We argue that, in response to increased scrutiny and greater attention to accruals versus sales, firms become more likely to engage in accrual conversion (AC) cash management aimed at aligning cash and accruals with earnings and sales (e.g. by factoring of receivables). In doing so, they reduce the statistical power of standard indicators of accrual-based earnings management–in effect, camouflaging their earnings management activity. This proposition is of interest because many influential papers on earnings management have utilized accrual-based indicators to reach their conclusions. Our results indicate that firms indeed became more likely to engage in AC cash management after the passage of the Sarbanes-Oxley Act (SOX), and that this tendency was particularly pronounced among firms with strong incentives (or enhanced ability) to perform and hide earnings management. In particular, our findings suggest that the post-SOX decrease in standard measurements of accrual-based earnings management, identified in prior research, is partially attributable to firms’ increased engagement in AC cash management activity.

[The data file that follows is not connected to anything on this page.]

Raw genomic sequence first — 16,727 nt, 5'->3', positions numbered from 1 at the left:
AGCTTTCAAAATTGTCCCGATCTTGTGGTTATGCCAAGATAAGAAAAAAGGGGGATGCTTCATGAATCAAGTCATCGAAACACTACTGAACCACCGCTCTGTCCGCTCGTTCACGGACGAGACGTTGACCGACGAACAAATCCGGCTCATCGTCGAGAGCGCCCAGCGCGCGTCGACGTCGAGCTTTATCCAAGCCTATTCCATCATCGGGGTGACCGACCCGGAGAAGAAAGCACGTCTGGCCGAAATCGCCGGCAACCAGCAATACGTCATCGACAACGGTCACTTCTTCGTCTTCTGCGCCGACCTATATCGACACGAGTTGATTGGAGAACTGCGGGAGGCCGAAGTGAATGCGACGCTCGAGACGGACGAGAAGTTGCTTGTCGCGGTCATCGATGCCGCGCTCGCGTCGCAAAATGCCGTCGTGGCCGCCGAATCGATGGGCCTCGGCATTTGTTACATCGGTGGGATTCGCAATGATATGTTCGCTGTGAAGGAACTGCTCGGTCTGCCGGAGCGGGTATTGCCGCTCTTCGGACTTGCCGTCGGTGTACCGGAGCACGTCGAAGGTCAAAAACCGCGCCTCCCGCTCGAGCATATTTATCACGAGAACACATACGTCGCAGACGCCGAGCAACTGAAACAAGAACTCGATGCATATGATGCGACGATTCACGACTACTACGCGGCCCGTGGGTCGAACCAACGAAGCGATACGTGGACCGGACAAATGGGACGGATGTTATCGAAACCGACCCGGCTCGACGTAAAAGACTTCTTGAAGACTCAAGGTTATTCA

- Camouflaged Earnings Management
- Cash Management
- Earnings Management
- Sarbanes-Oxley Act